Wednesday, January 14, 2009

The Prime Directive

Every geek or nerd on the planet understands what the term "The Prime Directive" means, but for those just learning the true zen of geek-dom, here are a few quotes from Wikipedia...

In the fictional universe of Star Trek, the Prime Directive, Starfeet's General Order #1, is the most prominent guiding principle of the United Federation of Planets. The Prime Directive dictates that there can be no interference with the internal affairs of other civilizations, consistent with the historical real world concept of Westphalian Sovereignty.

it had been indicated to include purposeful efforts to improve or change in any way the natural course of such a society, even if that change is well-intentioned and kept completely secret.
Granted, if your a honest to goodness, no holds bar geek or nerd, you understand exactly that this means not to interfere with the normal progression of a society. Societies that are slow to develop, should be able to grow, advance and prosper in their own natural manner without interference from technological advanced societies. Even if, the lesser society, already has figured out what the advanced society has to offer in the form of superior technology and proposes an exchange of goods and/or services for such items, the Prime Directive is very clear, "NO!, means, NO! and your not getting your grubby hands on our cool, awesome crap no matter how many dilithium crystals, fruit baskets or virgins you promise us. We don't want another "Return of the Archons" or another society full of Nazis on our hands, do we?"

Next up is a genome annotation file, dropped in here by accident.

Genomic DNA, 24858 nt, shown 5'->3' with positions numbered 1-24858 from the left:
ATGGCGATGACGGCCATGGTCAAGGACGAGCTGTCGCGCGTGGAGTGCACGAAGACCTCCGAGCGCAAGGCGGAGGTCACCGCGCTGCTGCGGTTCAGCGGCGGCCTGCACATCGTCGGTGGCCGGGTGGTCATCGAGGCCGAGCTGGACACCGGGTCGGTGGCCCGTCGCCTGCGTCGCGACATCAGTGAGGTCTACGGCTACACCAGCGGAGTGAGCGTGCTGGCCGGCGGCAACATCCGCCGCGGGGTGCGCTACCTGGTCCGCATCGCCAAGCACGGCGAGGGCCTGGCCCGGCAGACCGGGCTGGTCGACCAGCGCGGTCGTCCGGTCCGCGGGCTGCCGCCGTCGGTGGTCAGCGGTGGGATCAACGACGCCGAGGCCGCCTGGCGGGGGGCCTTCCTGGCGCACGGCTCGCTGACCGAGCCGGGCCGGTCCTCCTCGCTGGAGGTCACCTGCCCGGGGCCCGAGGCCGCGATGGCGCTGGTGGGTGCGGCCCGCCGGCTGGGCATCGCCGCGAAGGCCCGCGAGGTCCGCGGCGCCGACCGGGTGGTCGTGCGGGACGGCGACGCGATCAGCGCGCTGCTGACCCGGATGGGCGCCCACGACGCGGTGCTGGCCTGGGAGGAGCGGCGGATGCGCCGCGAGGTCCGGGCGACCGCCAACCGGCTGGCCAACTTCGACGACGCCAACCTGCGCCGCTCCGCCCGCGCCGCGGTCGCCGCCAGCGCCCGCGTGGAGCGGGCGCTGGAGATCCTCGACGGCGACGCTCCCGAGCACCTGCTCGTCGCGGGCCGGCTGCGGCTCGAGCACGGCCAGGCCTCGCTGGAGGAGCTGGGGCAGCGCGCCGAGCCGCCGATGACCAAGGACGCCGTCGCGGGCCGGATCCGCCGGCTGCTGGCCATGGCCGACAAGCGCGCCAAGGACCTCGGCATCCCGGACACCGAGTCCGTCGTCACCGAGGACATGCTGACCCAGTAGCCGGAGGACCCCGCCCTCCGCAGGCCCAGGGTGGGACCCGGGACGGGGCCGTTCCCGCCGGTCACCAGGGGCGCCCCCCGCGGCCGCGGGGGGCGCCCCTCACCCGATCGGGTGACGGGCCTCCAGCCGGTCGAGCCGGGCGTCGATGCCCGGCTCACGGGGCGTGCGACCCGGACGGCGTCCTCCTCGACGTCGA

Enter the age of RMT (real Money Transaction) also referred to at times as Micro Transactions. (You honestly didn't know where I was going with this did you? lol)

Basically, you exchange real moolah , greenbacks, dead presidents, legal tender or cold hard cash for virtual items inside your favorite MMORPG. Previously, this action had been discourage by game companies and players a like. A basic example of RMT is Gold farming. Farmers give the player an in-game virtual item such as gold, and in exchange the player gives the farmer $20.00 of their hard earned dinero, which was earned outside the game. Players have railed against this particular action for years. Why? Because as stated above, it does interference with the internal affairs of a virtual world. It purposefully causes improvements or changes things in a way that alters the natural course the game society.

Bob, the night elf rogue, who spent months gathering up items and materials to be sold at the local virtual auction house, who worked hard to make the 5,000 gold necessary to purchase the ever exclusive elite riding skil inorder to progress forward on his quest to getting an awesome dragon mount, is going to be pissed when he discovers that some bored rich kid decided to purchase the gold in 5 minutes for a few hundred dollars. I mean, maybe Bob the night elf rogue won't be pissed, but Oakstout the prot warrior will be.